In many ways this is a feature rather than a bug – proponents of on-chain governance will argue that those with the most ‘skin-in-the-game’ should legitimately have outsized influence over protocol direction: they stand to win and lose the most, and thus should be rationally incentivized to act in the best interests of the network.
Fighting economics is futile
Ultimately, this argument fails to acknowledge the various ways in which majority stake holders can abuse their dominance to profitable ends, even when taking ‘skin-in-the-game’ into account.
Consider, for example, the implementation of on-chain governance in EOS. With a fixed set of 21 block producers, stakeholders can use their coins to vote for their preferred delegates. These delegates then partake in the block production process and, in return, receive block rewards, currently calculated as 1% of yearly inflation. In theory, the voting process is designed as a means to hold block producers accountable: if they fail to perform their duties, stakeholders can vote them out of their jobs.
In practice, these delegates are also large stakeholders, who can collude and thereby guarantee their permanence as block producers. As a result, the ‘checks and balances’ process is rendered redundant: block producers can feasibly act maliciously with no apparent risk of usurpation.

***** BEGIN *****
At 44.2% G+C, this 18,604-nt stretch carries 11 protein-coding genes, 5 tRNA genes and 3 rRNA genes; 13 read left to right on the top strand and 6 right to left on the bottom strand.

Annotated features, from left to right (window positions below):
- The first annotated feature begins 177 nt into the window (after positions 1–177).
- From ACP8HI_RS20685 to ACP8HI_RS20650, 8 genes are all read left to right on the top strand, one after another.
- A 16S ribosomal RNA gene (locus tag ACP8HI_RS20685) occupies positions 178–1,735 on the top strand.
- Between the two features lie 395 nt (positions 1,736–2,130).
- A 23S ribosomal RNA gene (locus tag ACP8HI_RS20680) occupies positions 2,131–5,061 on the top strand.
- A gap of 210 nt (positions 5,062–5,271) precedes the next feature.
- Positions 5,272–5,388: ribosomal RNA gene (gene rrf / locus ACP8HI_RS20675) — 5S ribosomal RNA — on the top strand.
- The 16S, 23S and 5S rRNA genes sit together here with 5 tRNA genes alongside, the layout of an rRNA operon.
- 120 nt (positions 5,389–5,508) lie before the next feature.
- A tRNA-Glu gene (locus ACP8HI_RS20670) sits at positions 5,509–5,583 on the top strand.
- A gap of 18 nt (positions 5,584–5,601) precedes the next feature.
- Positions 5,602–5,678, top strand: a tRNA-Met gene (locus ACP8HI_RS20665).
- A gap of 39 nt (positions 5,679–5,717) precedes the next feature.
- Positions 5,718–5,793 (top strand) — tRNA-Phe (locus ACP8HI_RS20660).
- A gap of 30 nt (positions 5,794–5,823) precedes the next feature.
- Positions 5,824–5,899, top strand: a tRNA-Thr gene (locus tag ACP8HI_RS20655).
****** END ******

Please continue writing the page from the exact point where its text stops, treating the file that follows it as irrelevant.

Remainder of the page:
Or consider exchanges, which custody the vast majority coins on behalf of users. An exchange operator can leverage customer deposits to vote on proposals. However, because exchanges directly profit from volatility, they may be incentivized to vote in a way that induces community contention, thus driving customers to buy and sell coins at a rapid pace and, as a result, netting outsized fees from the ensuing chaos. One might presume the market will demand that exchanges don’t vote on behalf of users, but there is nothing legally preventing exchanges from pursuing this strategy, and, even in the face of this behaviour, users will likely continue using exchanges as long as they offer competitive liquidity.
Finally, consider a proposal to allocate some percentage of block rewards to a group of developers, who promise to fulfill some function for the network. Indeed, such proposals are the norm in Decred’sPoliteia system.